Burundi’s President Évariste Ndayishimiye has said that homosexuals in his country “should be stoned”.
Responding to a reporter’s question, Mr Ndayishimiye, a fervent Catholic, said powerful nations “should keep” their aid if it comes with an obligation to give rights to homosexuals.
Some African leaders have in the past accused donor countries of trying to impose their values on the continent.
Homosexual sex is illegal in Burundi, punishable by up to two years in jail.
In an interview with last month, Ghanaian Catholic Cardinal Peter Turkson said homosexuality should not be a criminal offence and people should be helped to understand the issue better.
But his views are at odds with many conservative Christians on the continent. More than 30 African countries outlaw homosexual sex.
Talking to journalists at a press conference, President Ndayishimiye used a Bible reference to say that God was opposed to homosexuality adding that it was no longer an issue in Burundi.
He had been asked about alleged pressure from Western countries for LGBT rights to be respected.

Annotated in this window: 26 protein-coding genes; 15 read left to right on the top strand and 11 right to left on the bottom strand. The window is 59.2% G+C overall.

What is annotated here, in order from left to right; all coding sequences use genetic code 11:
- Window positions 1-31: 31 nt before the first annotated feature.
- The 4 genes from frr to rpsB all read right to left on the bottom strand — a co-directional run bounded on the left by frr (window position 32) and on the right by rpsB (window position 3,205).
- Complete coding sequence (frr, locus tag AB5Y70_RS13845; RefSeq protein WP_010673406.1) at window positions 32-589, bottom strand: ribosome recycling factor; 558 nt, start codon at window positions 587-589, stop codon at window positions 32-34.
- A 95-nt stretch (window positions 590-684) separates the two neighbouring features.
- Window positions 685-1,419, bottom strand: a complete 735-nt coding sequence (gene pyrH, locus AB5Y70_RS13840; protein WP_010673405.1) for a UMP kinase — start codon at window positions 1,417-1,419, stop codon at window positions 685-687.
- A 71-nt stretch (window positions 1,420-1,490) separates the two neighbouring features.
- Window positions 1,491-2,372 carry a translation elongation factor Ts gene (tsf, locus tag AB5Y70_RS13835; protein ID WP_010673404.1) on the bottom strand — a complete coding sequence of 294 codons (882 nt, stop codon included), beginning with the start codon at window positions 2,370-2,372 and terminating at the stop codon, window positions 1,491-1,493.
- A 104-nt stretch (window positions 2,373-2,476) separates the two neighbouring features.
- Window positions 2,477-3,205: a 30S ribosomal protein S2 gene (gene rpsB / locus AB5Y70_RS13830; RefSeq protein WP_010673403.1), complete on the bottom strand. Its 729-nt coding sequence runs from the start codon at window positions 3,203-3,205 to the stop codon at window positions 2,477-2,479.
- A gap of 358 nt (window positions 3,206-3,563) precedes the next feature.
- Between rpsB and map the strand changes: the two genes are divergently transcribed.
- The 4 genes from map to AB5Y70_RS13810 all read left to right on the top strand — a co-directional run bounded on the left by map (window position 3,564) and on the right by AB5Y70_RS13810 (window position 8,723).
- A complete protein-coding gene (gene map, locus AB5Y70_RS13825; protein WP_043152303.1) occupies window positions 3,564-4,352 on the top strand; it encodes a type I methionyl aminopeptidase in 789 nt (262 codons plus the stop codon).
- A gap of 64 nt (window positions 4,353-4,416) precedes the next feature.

“For me, I think that if we find these people in Burundi they should be taken to stadiums and be stoned, and doing so would not be a crime,” he said.
Mr Ndayishimiye suggested that homosexuality was like “choosing between Satan and God”.
“If you want to choose Satan now go and live in those countries [in the West] and I think those who strive to go there want to acquire those habits, they should remain there and never bring them to us,” the president added.
In a rare court case in August, seven people were sentenced to between one and two years in prison after they were found guilty of engaging in homosexual acts – a charge they denied.
Homosexual sex is also illegal in many other countries in the region, including in Uganda, which in May tightened its law further to include a possible death penalty for what is described as “aggravated homosexuality”. This includes having gay sex with someone below the age of 18 or where someone is infected with a life-long illness such as HIV.
The fresh measures led the World Bank to halt new loans to Uganda and the US to pull Uganda out of a preferential trade agreement and impose visa restrictions on key officials.
Ugandan rights groups are currently challenging the law in the courts.
Ghanaian MPs are also considering a bill that would make identifying as LGBT punishable with a three-year prison sentence. People who campaign for LGBT rights could also face up to 10 years in jail.